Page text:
The Turin Shroud is (almost certainly) fake. It makes no difference to anything. Get over it.

No. The ENEA report is yet another major piece of evidence that the Turin Shroud is certainly NO fake. And again, if it "makes no difference to anything," why does Chivers bother to write about it? Chivers (and his ilk) would like to be able to "Get over" the Shroud but the evidence won't let them!

Tom, if you are reading this: The Turin Shroud is NO fake. It is objective (i.e. true whether it is believed or not) evidence that Jesus lived, suffered, died on a cross for the sins of those who put their trust in Him (John 3:16) , was buried, and rose from the dead. That makes all the difference to everything. Accept it!

Because the Face on the Shroud is of Him who is to be your Judge (and mine) on the Last Day (Jn 5:26-27; Act 10:41-42; 17:31; Rom 2:16; 2Cor 5:10; 2Tim 4:1):

"In this context, although there are many individuals who are quite happy to accept that the shroud was faked in the fourteenth century, and regard it as of supreme unimportance in their everyday lives, there are others, including myself, for whom the question `Was this what you really looked like?' simply refuses to go away. Not only is the shroud as difficult to attribute to a fourteenth-century artist as the Sistine Chapel ceiling is attributable to Van Gogh, there is not even any comfort in not being able to dismiss it in such a way. For if that face, however subjectively, seems as though it has transcended two thousand years, it is as if neither time, nor the grave, have any meaning. It bespeaks the very same questions as those that wracked the pilgrims to the Veronica: `Were those the lips that spoke the Sermon on the Mount and the Parable of the Rich Fool?'; `Is this the Face that is to be my judge on the Last Day?'" (Wilson, I., "Holy Faces, Secret Places: The Quest for Jesus' True Likeness," Doubleday: London, 1991, p.189).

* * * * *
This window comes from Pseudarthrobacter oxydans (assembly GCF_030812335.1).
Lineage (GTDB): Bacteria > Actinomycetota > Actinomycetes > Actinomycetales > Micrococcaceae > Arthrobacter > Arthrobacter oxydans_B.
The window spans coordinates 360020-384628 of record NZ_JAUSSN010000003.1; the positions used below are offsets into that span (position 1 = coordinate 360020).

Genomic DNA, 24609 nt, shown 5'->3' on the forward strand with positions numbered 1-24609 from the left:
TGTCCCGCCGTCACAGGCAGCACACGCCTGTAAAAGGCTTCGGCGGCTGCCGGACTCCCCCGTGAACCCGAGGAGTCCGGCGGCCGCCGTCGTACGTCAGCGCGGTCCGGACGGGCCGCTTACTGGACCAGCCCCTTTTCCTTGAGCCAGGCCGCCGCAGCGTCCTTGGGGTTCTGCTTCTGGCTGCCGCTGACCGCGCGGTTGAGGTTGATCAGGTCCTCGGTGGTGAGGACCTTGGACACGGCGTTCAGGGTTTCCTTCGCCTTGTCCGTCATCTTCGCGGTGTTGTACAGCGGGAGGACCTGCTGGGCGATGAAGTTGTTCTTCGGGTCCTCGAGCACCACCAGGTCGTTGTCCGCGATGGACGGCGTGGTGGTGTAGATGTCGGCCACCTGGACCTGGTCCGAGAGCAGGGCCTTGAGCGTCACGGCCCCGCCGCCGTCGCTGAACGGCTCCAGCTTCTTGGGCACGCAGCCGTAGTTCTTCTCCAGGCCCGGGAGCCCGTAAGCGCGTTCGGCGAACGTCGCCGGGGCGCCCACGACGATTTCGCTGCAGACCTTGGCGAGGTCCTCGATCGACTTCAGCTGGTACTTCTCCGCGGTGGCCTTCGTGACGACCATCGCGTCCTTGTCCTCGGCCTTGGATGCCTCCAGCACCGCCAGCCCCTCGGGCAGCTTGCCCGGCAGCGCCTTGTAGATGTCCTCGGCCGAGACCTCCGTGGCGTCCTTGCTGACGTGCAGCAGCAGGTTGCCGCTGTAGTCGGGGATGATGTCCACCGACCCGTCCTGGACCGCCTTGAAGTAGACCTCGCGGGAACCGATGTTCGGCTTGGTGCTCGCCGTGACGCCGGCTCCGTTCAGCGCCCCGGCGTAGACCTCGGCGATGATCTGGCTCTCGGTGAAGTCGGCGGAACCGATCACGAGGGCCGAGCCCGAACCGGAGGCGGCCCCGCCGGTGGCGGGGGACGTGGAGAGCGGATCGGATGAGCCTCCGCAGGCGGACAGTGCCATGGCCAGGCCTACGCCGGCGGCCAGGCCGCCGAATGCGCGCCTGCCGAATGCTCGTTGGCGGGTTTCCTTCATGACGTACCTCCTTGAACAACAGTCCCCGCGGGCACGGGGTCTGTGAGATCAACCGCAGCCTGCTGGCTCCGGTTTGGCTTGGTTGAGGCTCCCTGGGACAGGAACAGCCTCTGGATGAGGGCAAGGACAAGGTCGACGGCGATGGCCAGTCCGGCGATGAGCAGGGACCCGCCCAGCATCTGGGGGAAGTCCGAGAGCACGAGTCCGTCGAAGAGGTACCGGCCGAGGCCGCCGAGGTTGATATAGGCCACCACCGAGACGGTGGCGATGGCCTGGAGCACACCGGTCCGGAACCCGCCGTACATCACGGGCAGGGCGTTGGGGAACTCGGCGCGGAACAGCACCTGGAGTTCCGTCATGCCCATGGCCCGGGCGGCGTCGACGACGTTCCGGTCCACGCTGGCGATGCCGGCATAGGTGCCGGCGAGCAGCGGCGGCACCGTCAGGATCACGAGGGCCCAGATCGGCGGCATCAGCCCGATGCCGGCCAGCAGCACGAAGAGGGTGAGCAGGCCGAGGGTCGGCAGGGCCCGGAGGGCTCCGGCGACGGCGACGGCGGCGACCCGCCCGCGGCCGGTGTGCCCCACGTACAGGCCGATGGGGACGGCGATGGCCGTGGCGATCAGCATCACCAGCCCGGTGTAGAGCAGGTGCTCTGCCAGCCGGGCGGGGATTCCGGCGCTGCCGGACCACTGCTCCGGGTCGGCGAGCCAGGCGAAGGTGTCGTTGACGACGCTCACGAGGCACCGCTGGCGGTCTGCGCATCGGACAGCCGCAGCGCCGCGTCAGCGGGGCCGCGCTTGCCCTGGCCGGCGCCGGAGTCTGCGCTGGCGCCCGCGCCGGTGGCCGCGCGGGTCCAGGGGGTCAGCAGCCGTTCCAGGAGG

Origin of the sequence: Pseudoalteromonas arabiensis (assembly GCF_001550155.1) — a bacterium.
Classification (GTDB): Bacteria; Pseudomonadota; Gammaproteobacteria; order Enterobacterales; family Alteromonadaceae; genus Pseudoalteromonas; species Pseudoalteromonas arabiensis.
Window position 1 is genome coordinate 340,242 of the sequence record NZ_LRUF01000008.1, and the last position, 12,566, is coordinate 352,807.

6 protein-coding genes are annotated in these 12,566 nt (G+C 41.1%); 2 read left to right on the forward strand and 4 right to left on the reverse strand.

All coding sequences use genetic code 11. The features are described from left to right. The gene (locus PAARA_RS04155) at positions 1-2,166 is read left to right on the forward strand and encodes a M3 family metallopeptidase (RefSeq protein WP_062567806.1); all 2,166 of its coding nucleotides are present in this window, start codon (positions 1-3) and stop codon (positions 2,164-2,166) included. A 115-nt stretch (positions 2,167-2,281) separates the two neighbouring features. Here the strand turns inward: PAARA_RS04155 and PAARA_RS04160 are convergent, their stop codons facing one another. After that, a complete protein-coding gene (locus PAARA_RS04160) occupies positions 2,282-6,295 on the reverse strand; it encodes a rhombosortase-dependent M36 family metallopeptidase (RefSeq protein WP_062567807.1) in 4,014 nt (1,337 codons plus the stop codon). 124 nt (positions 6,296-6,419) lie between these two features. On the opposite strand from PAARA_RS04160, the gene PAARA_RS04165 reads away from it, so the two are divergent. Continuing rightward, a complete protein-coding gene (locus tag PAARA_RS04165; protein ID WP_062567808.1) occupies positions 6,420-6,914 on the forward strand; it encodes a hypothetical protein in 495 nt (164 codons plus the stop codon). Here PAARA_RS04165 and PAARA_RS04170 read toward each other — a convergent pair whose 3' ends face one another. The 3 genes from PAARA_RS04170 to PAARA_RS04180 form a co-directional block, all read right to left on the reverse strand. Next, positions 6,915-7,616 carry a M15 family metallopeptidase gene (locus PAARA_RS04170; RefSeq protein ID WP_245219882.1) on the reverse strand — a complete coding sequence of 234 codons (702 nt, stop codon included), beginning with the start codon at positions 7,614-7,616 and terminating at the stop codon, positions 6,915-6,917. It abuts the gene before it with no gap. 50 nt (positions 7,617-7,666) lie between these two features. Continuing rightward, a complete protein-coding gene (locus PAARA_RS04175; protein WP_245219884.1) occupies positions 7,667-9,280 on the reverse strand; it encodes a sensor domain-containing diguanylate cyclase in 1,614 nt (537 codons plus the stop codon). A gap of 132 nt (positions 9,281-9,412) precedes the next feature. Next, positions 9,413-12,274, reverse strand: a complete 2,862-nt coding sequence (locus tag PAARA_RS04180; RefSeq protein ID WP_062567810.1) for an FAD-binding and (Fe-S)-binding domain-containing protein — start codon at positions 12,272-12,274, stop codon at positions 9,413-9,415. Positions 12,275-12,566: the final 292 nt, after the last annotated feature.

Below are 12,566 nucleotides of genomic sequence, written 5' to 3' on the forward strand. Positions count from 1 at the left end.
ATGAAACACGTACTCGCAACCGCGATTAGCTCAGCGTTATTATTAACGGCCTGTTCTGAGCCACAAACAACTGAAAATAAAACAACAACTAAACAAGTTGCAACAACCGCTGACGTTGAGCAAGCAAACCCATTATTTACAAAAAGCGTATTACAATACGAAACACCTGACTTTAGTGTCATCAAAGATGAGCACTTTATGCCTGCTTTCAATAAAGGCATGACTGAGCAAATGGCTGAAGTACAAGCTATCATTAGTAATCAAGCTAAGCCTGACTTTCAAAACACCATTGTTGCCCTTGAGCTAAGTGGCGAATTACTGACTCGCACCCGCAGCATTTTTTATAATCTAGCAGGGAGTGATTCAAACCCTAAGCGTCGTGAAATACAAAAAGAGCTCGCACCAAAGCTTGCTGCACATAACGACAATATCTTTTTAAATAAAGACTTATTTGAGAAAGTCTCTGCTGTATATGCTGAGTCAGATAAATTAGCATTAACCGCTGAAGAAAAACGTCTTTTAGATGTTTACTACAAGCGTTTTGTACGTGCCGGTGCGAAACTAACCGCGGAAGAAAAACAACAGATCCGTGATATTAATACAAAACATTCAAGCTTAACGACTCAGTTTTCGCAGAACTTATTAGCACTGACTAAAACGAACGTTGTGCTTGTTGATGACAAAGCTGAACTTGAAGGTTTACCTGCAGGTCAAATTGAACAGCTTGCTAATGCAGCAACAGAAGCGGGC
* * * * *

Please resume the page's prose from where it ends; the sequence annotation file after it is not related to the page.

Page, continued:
Stephen E. Jones, B.Sc., Grad. Dip. Ed.
My other blogs: CreationEvolutionDesign & Jesus is Jehovah!

Updated: 12 September 2015

12 comments:

The Deuce said...

Hi, Steve,

This study has me pretty excited. I was already pretty certain that the Shroud is the real deal, and this just makes it a lock. Imo, at this point, even if someone doesn't admit the Shroud's authenticity, it still must be regarded as a miracle, or proof of something completely fantastical like proof of aliens. To fake it, you would need someone who possessed the (non-existent in the 1300s) medical knowledge of anatomy and arterial/venous anatomy in particular, AND the (non-existent in the 1300s) knowledge of art perspective required to draw such an image, AND the ability to project the picture such that it would line up with the blood stains perfectly (since the blood stains were evidently put there first), AND the (nonexistent in the 1300s) ability to project an image such that it would only affect .0002 of a millimeter of the surface, AND the (nonexistent in the 1300s) knowledge of photo negativity.